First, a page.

Firstly - if you're lucky, some of your good time habits may just rub off on them. Especially when they see how much more productive you are. While they're running around reacting to every event, you're remaining calm. You leave work on time and you don't spend every evening playing catch-up.
Educate them and pass on your skills, so that you can stay in control of your time and don't let them start controlling you.
Each team member needs to respect each other's time and realise the impact their poor time habits has on everyone else around them. Those urgent, last minute requests ...
Lack of planning on your part does not constitute an emergency on my part.
... constant interruptions, distracting people from what they're working on (this can easily be wasting 1-2 hours or your precious time every day).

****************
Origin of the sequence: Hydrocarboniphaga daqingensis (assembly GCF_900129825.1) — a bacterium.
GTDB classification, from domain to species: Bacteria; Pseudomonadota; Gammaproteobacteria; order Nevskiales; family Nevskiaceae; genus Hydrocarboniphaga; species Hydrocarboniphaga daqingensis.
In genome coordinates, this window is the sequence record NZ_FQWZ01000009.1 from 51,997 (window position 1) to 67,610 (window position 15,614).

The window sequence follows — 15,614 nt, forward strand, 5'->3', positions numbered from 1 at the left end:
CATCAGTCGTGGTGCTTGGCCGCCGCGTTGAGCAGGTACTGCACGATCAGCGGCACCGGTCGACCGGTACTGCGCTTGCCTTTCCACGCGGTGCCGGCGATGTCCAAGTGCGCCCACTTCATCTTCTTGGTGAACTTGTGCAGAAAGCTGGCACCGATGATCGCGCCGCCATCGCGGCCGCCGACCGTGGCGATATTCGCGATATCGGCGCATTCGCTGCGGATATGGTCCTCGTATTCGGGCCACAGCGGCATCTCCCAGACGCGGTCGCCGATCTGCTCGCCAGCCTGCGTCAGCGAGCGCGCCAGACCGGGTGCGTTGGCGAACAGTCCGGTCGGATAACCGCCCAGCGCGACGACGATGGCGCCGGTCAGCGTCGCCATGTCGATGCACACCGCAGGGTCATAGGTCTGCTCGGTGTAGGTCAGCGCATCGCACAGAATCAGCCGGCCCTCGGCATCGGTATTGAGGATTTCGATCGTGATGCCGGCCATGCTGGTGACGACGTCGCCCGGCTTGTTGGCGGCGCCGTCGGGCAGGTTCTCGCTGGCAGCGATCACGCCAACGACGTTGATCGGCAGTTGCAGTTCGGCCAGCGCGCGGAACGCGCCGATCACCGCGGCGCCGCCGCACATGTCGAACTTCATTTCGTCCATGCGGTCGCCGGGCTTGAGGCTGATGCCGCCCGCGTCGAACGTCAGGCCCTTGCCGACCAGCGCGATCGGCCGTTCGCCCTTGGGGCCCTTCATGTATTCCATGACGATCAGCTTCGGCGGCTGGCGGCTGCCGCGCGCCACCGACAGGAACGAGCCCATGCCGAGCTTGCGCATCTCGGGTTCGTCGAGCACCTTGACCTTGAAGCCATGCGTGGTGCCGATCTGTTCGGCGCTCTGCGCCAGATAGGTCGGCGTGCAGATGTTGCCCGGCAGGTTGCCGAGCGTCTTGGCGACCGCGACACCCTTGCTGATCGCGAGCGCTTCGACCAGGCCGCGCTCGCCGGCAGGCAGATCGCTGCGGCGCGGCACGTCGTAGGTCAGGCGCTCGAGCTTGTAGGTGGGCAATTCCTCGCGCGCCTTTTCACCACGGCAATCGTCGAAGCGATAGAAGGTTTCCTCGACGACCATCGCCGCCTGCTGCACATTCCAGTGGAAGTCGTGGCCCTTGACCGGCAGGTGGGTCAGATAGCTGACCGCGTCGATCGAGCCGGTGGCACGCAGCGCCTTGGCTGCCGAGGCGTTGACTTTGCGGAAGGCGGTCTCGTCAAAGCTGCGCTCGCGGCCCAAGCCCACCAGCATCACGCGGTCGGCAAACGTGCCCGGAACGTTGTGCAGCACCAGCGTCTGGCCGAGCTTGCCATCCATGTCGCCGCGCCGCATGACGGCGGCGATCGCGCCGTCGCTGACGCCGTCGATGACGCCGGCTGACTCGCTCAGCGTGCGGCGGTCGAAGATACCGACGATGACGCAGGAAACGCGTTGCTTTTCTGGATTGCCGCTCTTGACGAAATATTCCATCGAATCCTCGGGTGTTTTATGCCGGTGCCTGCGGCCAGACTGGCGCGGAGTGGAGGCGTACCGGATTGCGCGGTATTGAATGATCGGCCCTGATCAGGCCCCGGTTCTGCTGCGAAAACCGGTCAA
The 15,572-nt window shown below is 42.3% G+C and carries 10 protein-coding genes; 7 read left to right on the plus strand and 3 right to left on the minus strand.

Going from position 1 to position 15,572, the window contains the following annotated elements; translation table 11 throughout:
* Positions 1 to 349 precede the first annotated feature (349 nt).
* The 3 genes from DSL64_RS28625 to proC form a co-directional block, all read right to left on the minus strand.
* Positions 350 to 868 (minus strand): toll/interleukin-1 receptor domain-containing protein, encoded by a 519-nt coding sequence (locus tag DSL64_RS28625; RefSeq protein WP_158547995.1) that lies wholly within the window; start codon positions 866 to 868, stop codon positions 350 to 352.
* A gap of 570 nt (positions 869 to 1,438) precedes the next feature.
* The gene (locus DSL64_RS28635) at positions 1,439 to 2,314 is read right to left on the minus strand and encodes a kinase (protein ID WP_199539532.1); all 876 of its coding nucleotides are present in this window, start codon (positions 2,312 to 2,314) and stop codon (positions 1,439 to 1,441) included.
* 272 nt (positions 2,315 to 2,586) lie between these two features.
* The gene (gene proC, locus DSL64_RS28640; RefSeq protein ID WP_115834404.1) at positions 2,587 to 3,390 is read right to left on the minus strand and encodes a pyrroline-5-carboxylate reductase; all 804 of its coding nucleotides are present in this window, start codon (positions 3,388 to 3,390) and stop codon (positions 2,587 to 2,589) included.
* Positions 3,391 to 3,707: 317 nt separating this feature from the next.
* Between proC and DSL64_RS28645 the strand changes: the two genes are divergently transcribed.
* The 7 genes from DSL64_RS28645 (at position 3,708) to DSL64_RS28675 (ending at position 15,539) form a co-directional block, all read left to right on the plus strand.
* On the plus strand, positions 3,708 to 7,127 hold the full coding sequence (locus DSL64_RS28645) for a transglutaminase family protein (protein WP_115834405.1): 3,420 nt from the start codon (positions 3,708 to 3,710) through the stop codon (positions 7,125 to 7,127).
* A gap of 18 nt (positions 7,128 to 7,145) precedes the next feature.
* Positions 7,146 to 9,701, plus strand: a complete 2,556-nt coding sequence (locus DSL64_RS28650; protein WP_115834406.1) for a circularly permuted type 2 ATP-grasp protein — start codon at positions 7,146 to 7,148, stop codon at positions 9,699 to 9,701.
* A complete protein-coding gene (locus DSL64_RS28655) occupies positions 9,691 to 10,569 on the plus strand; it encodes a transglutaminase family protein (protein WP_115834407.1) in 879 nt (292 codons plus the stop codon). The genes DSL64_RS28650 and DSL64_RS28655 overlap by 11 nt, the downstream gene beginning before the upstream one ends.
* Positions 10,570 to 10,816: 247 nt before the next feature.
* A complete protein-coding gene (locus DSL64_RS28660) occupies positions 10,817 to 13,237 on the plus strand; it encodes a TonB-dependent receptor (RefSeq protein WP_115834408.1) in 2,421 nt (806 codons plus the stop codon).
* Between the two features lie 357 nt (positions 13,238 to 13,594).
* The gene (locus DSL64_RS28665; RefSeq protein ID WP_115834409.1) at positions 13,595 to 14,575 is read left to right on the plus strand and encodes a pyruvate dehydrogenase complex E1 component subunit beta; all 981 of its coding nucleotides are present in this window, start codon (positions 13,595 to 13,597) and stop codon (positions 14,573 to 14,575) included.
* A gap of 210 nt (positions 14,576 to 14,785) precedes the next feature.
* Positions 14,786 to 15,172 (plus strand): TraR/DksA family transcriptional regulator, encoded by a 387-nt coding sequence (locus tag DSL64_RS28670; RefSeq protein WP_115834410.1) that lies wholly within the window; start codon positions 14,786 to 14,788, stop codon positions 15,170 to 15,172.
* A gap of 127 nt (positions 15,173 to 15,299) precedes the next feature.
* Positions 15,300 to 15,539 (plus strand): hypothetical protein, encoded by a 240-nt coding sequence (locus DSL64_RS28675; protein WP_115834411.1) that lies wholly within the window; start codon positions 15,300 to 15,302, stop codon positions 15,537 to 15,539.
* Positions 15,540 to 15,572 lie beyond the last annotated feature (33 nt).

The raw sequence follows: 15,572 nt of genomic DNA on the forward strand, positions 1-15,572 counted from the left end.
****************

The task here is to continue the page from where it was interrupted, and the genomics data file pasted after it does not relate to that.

Boundaries are important - knowing when to say no to your colleagues and even your boss. If you're being bombarded by constantly changing priorities, decide which really are important and which are your responsibility. The more you understand this, the more they'll respect your time.
Lack of clarity and not setting expectations. Remember - what, when, where and how. If you're clear about what you want and what's needed it saves wasted time and misunderstanding.
Email etiquette is another good habit to get across to your team. How many times have you played email ping pong with time-wasting and ineffective messages being passed round the department.